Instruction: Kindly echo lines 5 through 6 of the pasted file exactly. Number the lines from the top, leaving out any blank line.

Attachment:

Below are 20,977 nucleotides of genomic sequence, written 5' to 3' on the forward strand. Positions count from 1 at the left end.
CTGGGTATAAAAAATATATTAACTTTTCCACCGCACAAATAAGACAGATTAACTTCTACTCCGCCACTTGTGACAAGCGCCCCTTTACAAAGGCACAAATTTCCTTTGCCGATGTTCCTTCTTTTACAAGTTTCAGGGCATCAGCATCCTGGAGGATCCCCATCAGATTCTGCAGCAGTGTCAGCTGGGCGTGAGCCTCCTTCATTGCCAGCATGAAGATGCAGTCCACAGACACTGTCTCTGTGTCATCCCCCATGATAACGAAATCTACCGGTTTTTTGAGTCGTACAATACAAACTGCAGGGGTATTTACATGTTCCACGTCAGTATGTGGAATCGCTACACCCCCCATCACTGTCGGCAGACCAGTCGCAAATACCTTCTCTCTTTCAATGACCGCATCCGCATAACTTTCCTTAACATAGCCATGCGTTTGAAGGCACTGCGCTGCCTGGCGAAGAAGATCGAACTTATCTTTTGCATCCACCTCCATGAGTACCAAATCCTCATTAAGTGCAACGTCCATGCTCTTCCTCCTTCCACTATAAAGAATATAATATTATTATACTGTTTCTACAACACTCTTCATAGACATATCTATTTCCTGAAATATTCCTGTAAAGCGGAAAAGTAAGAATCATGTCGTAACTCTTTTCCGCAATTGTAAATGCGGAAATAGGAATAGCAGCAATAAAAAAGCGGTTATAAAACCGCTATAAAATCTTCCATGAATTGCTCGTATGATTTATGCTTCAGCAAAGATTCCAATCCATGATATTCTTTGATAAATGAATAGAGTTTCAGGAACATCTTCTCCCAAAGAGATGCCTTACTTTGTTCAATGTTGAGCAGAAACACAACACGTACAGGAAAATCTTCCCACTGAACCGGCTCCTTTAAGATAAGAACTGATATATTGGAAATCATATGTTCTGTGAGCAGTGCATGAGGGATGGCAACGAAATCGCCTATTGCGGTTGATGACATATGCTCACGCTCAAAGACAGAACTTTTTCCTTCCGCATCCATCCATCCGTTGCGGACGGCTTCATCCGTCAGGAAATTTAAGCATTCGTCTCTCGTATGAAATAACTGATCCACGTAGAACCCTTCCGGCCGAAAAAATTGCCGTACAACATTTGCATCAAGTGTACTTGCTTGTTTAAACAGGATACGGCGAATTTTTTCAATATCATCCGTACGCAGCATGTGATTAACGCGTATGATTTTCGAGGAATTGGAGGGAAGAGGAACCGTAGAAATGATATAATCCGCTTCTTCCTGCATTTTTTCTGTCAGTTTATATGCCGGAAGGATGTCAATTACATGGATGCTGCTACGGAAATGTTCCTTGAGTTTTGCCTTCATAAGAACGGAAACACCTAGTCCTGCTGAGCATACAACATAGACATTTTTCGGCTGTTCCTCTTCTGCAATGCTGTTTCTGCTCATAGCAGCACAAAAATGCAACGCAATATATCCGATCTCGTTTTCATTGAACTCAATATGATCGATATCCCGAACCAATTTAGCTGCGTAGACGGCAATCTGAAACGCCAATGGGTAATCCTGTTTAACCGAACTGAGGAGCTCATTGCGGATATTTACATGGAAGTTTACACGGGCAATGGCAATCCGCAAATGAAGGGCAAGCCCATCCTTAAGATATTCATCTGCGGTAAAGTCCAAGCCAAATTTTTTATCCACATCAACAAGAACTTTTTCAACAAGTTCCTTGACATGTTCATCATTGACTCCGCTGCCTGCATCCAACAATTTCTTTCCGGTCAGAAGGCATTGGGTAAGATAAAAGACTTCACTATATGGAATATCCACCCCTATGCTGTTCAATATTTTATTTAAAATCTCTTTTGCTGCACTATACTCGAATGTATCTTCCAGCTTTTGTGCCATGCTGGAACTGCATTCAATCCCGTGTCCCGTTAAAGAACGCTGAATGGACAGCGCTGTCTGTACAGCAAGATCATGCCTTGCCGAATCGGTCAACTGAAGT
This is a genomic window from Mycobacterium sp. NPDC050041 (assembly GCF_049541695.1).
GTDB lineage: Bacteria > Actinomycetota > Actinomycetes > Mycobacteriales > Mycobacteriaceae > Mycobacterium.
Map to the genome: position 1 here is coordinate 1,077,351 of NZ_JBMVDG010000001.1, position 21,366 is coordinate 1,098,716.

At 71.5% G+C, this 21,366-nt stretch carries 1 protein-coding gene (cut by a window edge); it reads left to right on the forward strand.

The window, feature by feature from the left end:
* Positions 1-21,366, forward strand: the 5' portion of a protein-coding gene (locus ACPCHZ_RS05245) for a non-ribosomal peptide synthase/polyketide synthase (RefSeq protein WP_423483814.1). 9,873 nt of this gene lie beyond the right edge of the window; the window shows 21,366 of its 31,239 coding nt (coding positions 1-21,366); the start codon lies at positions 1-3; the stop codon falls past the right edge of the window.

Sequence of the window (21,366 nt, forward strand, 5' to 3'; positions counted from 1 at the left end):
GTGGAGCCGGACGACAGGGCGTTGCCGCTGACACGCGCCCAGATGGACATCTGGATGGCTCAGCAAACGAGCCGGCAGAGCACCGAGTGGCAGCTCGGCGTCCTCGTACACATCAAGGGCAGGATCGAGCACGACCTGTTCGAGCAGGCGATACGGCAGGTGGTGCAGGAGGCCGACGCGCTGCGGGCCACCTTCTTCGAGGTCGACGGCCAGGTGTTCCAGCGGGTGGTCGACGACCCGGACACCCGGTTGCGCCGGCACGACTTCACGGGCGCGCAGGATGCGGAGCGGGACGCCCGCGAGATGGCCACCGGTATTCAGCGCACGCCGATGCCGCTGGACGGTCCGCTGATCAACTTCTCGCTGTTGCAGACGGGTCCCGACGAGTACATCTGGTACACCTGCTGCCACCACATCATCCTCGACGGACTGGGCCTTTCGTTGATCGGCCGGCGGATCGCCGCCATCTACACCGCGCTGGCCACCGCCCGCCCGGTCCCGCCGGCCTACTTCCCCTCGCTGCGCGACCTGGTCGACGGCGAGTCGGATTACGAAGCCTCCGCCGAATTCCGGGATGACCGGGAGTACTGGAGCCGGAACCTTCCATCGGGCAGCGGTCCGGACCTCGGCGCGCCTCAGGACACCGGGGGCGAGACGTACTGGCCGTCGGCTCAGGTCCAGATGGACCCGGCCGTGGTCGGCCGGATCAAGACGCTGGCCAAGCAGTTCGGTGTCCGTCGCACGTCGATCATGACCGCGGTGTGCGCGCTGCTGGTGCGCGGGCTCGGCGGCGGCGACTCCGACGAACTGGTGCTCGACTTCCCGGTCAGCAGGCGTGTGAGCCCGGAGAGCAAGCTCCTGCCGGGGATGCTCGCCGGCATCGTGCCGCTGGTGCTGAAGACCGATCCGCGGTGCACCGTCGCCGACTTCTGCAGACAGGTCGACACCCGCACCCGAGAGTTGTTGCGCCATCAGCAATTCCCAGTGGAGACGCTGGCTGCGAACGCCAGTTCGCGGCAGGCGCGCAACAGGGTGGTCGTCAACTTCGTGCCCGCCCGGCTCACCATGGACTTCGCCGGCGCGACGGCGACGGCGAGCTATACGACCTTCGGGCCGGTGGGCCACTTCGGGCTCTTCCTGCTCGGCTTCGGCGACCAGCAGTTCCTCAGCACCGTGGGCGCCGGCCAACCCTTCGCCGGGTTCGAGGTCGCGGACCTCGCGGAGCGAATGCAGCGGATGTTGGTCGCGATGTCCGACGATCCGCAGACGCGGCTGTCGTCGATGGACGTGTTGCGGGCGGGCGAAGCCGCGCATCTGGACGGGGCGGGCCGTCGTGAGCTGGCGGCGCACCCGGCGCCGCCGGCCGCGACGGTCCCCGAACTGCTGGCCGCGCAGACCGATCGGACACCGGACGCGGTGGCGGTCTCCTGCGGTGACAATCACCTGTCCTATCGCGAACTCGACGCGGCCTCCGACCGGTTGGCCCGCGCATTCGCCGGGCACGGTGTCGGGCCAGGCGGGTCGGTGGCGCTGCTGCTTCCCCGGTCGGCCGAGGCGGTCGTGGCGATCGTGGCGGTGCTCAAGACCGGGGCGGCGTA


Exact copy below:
Map to the genome: position 1 here is coordinate 1,077,351 of NZ_JBMVDG010000001.1, position 21,366 is coordinate 1,098,716.

At 71.5% G+C, this 21,366-nt stretch carries 1 protein-coding gene (cut by a window edge); it reads left to right on the forward strand.